Abstract 18420: Does Maximum 10-hour Daily Activity From Objective Activity Monitoring Correlate With Self-reported or Performance-based Function in Older Adults With Severe Aortic Stenosis?
Objectives: In older adults with aortic stenosis, we evaluated whether accelerometer-measured physical activity provides distinct clinical information apart from self-reported surveys or performance-based function tests (PBFT).
Background: Wearable accelerometers can objectively quantify and monitor activity counts over an extended period of time, making them an ideal tool for measuring physical activity in older adults with cardiovascular disease; however, the relationship between accelerometer-measured activity and self-reported surveys or PBFT is unknown.
Methods: We employed wrist-mounted accelerometry in 54 subjects with severe aortic stenosis prior to TAVR. Daily daytime activity was estimated using the maximum 10 hours of daily accelerometer-measured activity (M10) reported in activity counts. Subjects completed baseline surveys (NYHA, SF12, KCCQ, EQ-5D, LOT-R, Life Space, Detailed Activity Form) and PBFT (short physical performance battery, 6 minute walk test, grip strength) to estimate functional status. Simple and multiple linear regression models were used to evaluate the relationship between accelerometer-measured activity and survey data and PBFT.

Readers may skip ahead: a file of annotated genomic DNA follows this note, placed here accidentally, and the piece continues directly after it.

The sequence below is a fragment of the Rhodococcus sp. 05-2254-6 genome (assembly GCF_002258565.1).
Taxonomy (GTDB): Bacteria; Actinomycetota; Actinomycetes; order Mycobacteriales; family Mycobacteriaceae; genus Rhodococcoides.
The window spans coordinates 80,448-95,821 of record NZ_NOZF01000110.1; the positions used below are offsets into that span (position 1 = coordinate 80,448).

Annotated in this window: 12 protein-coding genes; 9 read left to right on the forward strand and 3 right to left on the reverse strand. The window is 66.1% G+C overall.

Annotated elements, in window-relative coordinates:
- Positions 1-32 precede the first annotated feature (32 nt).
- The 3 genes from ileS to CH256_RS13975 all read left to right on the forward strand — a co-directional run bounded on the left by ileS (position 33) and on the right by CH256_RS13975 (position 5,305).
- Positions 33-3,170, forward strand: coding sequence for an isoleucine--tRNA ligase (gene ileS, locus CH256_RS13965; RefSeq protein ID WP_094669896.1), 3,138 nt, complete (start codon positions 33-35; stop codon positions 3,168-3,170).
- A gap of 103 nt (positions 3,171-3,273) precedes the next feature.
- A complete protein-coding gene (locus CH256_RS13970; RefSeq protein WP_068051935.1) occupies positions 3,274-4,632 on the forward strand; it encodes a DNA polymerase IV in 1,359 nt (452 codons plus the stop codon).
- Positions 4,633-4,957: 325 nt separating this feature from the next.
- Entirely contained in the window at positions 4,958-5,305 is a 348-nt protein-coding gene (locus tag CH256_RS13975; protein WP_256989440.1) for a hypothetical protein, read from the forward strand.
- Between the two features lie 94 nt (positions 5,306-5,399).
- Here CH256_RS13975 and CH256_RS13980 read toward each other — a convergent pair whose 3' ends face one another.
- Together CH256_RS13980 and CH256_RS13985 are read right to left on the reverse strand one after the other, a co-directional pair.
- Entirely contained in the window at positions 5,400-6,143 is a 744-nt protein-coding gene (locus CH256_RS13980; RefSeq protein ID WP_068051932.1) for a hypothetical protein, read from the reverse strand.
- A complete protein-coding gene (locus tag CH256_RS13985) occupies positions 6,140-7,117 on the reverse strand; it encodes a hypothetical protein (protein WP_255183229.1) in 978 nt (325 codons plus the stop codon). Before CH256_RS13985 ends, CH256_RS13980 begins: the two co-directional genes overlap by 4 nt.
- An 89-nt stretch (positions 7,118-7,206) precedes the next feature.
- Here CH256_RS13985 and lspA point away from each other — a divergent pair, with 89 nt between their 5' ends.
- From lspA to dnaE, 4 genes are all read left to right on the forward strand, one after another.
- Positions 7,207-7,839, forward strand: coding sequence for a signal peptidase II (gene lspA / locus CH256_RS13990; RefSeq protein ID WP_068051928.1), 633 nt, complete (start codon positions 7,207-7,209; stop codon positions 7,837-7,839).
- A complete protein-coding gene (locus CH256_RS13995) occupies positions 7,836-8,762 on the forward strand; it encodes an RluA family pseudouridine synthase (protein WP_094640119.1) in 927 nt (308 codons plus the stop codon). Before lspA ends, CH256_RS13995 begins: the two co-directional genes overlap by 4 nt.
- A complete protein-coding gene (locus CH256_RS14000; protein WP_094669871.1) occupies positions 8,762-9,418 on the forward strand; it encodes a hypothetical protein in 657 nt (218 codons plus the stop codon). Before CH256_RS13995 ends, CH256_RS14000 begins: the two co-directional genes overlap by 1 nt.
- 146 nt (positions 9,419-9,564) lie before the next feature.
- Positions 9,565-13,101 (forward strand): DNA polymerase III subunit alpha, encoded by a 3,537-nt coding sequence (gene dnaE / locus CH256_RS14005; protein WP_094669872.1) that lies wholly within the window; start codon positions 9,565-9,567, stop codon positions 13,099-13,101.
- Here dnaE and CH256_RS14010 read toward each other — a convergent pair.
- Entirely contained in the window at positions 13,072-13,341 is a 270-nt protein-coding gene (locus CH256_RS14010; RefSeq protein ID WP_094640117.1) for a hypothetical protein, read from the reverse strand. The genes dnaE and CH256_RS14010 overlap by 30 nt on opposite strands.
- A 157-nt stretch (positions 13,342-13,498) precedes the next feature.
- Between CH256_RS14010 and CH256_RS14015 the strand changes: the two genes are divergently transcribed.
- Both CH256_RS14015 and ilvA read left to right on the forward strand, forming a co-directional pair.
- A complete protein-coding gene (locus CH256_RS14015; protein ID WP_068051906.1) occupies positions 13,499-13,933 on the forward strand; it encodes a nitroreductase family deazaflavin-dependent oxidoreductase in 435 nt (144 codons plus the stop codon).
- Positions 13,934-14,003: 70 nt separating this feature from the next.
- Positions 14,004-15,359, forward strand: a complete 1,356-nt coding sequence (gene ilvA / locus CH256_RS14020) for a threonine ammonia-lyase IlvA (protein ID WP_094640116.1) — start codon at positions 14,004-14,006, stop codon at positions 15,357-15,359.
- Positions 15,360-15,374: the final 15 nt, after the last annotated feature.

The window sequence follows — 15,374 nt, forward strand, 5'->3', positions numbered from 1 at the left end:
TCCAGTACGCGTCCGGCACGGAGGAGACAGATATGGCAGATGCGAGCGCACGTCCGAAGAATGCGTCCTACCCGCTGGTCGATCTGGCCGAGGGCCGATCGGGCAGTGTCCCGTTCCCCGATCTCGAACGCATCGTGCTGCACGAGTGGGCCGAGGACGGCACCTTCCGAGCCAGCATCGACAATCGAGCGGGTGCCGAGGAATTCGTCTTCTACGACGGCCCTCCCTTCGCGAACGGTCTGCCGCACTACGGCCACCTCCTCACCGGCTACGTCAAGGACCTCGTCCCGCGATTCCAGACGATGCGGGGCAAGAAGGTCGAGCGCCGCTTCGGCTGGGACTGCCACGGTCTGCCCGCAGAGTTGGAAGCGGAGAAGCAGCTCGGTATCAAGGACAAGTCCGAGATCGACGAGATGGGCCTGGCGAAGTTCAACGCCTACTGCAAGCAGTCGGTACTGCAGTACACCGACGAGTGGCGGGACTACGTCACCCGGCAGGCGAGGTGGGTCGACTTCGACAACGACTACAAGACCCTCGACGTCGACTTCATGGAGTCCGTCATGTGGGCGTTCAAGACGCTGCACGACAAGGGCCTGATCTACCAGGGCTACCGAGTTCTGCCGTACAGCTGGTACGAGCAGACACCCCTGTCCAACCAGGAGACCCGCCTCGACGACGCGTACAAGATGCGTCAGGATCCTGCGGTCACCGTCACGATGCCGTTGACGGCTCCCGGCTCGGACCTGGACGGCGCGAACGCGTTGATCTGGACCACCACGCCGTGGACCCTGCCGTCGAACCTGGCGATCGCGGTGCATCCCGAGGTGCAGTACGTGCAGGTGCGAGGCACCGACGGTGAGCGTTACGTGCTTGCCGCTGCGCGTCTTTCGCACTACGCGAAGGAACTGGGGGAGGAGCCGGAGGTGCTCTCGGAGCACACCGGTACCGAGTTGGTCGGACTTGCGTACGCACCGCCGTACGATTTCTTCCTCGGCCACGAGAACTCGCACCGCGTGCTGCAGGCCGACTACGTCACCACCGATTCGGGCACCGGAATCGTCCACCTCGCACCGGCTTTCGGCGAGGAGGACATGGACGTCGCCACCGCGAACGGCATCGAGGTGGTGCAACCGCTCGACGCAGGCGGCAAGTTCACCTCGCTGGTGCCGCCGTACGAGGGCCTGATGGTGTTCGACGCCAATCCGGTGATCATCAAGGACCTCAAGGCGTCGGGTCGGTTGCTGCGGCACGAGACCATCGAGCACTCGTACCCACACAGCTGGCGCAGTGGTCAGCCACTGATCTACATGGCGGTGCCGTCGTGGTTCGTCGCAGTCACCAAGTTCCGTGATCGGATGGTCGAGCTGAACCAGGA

Results: The mean age was 87 years, 61% were female. Median ejection fraction was 63% (IQR 12). Most were NYHA Class III (65%), none were Class IV. There was a weak negative association between M10 and SF-12 Mental Composite Score (R2=0.1970, P=0.04) and between M10 and grip strength (R2=0.1568, P=0.004). However, neither multiple linear regression of overall survey data (R2=0.6159, P=0.23) nor PBFT (R2=0.1743, P=0.10) predicted M10.
Conclusions: Self-reported surveys and performance-based function tests did not correlate well with maximal 10 hours of daily accelerometer-measured activity in older adults with aortic stenosis. Further studies will evaluate the distinct utility of accelerometer-measured activity in older adults with aortic stenosis predicting outcomes of TAVR.
Author Disclosures: Y. Tang: None. M. Maurer: None. R. Lazarte: None. J. Rubin: None. M.Y. Hung: None. M. Garcia: None. S. Kodali: None. T. Harris: None. P. Green: None.
- © 2015 by American Heart Association, Inc.